LONDON, June 19 (Reuters) - The Rolling Stones released a career-spanning digitally re-mastered back catalogue on Apple Inc’s iTunes Store on Wednesday as part of their 50th anniversary celebrations.
The new iTunes release chronicles the British group’s entire oeuvre, from their introductory 1963 cover of Chuck Berry’s “Come On” to last year’s Greatest Hits collection “GRRR!”, their record label Universal Music said on Wednesday.
The Rolling Stones - Mick Jagger, Keith Richards, Ronnie Wood and Charlie Watts - emerged alongside the Beatles in the early 1960s.
They became one of the most successful groups in rock and roll history with hits such as “(I Can’t Get No) Satisfaction”, “Jumpin’ Jack Flash” and “Sympathy for the Devil”.
The new releases have been re-mastered exclusively for iTunes and will feature all the band’s classic studio albums as well as live albums and compilations.
In addition, the complete catalogue is available in two parts on iTunes, spanning the periods 1963-1971 and 1971-2013.
The Stones kicked off their biggest tour in six years in Los Angeles last month after a sell-out mini-tour of Europe and the United States last year.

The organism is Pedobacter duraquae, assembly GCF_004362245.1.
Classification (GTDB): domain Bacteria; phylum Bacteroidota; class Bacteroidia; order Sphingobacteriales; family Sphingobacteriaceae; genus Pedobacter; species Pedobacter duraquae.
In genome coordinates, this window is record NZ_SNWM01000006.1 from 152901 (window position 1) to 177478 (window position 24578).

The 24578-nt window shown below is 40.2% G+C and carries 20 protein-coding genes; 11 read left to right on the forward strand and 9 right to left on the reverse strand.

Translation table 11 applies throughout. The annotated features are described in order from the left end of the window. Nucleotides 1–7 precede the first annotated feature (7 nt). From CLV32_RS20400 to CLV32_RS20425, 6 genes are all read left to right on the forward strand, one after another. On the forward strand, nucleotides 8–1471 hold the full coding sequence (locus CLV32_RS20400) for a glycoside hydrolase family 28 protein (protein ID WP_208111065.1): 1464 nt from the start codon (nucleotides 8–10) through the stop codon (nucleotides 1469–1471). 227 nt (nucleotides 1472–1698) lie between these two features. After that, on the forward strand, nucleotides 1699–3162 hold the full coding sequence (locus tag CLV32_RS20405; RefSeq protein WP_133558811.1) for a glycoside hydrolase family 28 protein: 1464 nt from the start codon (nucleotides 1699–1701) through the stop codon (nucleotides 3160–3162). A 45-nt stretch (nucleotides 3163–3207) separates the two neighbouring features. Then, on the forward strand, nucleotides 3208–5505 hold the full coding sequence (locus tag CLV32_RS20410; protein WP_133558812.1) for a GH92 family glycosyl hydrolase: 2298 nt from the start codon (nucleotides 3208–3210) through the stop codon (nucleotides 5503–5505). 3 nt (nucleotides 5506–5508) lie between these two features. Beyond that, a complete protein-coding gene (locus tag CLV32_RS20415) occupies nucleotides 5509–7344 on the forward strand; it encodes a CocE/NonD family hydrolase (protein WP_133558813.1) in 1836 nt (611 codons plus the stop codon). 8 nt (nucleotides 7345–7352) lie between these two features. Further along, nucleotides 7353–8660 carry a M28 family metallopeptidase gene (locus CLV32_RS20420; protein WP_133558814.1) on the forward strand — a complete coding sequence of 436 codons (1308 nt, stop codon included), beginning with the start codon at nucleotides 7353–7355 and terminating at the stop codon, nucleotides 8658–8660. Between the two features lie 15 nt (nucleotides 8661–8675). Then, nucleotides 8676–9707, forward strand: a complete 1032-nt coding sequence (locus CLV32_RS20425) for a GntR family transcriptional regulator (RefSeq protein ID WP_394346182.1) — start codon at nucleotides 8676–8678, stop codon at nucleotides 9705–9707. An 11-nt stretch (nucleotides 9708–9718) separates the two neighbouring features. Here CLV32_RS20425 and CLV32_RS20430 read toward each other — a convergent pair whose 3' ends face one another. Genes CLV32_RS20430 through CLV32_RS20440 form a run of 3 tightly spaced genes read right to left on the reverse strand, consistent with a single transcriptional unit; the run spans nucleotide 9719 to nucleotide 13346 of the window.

The veteran rockers are also set to headline Britain’s biggest musical festival, Glastonbury, for the first time on June 29, and perform in London’s Hyde Park for the first time since a tribute concert to founder member and guitarist Brian Jones 44 years ago, two days after his death.
“It seems like yesterday,” Richards told the BBC in April. “It’s going to be a great summer, man ... All the gigs we haven’t done or wanted to redo are popping up.”
They last went on the road for their “A Bigger Bang” tour from 2005 to 2007, playing 144 shows around the world and grossing more than $550 million, one of the world’s most lucrative rock tours.
The Stones have sold more than 200 million albums worldwide and toured 40 times, mostly across Europe and North America in the 1960s and 1970s.
Live performances have emerged as the major money earner in the music business as record sales go digital, with growing numbers of veteran acts returning to the stage and attracting well-heeled, ageing fans willing to pay high ticket prices.